Surrounded by bright shades of orange, green and pink, I sit alone at the picnic table drinking elderflower-lemon kombucha and listening to a steady stream of electronic-meets-uplifting, soulful tunes. Disco balls adorn the outdoor space and everyone around me is engaged in animated conversation. Their skin glows. That is because Café Fluss, a bar, restaurant and club in Gothenburg, Sweden, is where to go after a visit to the adjacent, free-to-the-public sauna in the Frihamnen neighbourhood.
Located in the park Jubileumsparken, just across the Gota Alv river from the city centre, the sauna is a sculptural oasis largely crafted from reusable materials. The changing room, for example, is comprised of some 12,000 recycled bottles. Between relaxing in the sauna, swimming in the chlorine-free public pool that’s also on site and hangouts at Café Fluss, Frihamnen is equal parts calming and invigorating. It epitomizes the socially and environmentally responsible spirit of Gothenburg.
In an era when plastic straws are verboten, words such as organic, sustainable and eco-conscious, while overused, have cultural currency. More people want to live better, more conscientiously. I am one of them, so that is why I am drawn to Gothenburg. Sweden’s second-largest city has, for the past three years, earned the highest score on the Global Destination Sustainability Index, ahead of neighbours Copenhagen and Reykjavik. Charming Gothenburg, once a ship-building hub, has transitioned into a healthy haven of green with waste-fired heat and power plants.
The home of Volvo, Gothenburg has a layered industrial past and innovation is very much a part of its identity. It is the first city in the world to issue green bonds, allowing investors to help finance sustainability issues at no cost. About 65 per cent of public transit is powered by renewable energy, and its airport has been award the highest level of environmental accreditation since 2011. Even one of the city’s more mainstream attractions, the circa-1920s Liseberg amusement park, is 100-per-cent wind powered.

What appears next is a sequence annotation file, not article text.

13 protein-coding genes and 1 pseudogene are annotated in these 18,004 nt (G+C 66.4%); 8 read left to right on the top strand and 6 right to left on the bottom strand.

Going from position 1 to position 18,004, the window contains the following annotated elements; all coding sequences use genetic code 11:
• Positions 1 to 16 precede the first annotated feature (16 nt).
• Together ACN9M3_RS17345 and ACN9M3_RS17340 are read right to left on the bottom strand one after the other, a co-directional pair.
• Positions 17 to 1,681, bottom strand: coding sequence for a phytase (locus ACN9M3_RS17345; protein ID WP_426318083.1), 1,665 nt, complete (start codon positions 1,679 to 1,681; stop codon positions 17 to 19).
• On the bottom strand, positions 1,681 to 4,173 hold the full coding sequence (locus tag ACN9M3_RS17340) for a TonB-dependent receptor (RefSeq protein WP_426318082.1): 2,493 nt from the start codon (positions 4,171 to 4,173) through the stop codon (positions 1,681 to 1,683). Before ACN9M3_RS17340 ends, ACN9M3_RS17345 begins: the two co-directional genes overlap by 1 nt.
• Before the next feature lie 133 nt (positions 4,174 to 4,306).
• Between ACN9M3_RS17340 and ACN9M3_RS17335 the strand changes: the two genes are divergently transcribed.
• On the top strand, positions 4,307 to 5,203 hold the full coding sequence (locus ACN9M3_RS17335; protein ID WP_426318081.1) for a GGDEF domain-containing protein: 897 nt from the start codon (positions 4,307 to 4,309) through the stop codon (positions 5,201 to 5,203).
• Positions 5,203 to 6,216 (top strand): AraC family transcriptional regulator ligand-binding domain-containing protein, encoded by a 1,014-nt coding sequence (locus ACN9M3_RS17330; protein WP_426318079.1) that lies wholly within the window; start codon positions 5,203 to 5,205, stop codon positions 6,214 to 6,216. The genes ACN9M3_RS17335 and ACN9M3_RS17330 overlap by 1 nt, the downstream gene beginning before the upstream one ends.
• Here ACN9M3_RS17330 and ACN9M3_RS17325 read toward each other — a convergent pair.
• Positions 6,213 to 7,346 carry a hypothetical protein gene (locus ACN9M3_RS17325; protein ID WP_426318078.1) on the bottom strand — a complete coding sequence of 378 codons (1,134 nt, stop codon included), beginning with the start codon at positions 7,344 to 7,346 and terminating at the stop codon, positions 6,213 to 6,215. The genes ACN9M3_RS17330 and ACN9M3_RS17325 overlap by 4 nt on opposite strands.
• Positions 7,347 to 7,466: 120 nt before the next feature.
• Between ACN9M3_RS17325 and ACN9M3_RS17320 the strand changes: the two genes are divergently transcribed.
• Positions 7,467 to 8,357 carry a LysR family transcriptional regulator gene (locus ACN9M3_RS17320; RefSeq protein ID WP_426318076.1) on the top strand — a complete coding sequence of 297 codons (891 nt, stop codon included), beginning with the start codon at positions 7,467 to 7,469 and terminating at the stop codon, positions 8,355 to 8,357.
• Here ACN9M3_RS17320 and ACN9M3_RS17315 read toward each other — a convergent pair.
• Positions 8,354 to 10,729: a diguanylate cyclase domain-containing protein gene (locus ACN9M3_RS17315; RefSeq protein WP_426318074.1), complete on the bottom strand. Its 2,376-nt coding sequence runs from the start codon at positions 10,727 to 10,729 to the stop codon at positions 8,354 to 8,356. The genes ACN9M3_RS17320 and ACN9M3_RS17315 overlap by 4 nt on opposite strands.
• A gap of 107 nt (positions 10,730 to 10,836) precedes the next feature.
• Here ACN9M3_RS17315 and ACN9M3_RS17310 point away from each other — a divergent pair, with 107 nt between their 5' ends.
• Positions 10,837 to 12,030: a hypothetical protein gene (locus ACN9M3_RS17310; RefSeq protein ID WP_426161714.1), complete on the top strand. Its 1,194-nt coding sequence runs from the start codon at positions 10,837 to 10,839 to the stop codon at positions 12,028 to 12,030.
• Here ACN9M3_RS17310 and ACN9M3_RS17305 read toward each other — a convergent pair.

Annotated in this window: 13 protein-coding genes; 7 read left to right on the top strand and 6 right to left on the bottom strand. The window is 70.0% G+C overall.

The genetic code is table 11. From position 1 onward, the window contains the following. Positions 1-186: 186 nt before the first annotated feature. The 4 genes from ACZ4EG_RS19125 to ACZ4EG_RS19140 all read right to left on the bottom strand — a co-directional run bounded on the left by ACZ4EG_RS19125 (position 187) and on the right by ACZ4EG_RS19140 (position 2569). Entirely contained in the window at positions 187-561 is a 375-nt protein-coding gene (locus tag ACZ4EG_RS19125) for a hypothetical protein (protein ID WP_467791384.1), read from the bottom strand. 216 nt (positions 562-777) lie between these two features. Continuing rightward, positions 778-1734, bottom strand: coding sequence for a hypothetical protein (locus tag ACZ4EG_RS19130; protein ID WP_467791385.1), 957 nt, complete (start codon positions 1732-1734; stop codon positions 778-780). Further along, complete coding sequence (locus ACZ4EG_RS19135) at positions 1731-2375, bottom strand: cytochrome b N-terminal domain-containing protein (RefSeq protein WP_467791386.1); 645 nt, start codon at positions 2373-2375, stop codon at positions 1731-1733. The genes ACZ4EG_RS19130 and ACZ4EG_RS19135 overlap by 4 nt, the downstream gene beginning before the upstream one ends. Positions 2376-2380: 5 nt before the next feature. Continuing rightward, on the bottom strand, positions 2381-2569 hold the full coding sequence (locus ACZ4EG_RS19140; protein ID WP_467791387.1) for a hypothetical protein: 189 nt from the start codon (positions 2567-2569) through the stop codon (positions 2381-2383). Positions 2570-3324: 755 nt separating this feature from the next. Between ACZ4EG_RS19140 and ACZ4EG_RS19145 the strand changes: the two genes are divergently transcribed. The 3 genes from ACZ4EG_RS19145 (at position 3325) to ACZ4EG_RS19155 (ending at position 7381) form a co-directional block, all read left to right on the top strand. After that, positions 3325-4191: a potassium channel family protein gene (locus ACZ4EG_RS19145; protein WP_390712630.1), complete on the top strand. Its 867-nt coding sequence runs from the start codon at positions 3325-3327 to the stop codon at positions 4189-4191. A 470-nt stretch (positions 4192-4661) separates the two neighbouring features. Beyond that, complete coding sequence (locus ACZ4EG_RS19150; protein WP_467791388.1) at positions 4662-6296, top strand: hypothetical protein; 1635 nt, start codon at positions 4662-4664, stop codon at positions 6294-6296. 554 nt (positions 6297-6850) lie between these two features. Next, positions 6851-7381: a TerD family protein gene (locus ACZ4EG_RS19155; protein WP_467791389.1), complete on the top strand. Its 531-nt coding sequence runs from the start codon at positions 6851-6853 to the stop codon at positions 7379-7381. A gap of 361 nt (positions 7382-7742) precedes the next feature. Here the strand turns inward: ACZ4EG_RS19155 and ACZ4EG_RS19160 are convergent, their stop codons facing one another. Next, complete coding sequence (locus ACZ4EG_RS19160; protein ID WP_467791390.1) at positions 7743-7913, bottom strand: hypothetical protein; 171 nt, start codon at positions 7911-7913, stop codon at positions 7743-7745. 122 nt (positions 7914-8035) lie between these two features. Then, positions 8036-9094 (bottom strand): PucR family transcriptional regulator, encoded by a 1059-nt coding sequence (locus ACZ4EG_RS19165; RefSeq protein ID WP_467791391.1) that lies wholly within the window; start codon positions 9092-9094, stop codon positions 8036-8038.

Almost all of the hotels in the city have “environmental diplomas," and so I choose to stay at Hotel Eggers, a fixture since the 1800s that is steps from Central Station. I am smitten with the overall retro allure of this property: the curving staircase, the jewel-toned wallpaper in elaborate patterns, the jazz piped into corridors. But for a hotel with such a deeply entrenched history, I am also impressed by its forward-thinking mindset, running on electricity from a wind turbine that powers its two sister hotels as well.
Sustainability in Gothenburg is neither boasted of nor gimmicky in approach I quickly realize. It’s genuine – an ethos, something intrinsic to the city that I observe quietly throughout the day, while riding on one of the charming blue-and-white electric trams, for example, or stepping inside the Palmhuset, the glass- and cast-iron palm house that has stood inside Tradgardsforeningen, the Horticultural Society, since the late 19th century. A moment of reflection in the company of all those tropical blooms inside is exhilarating.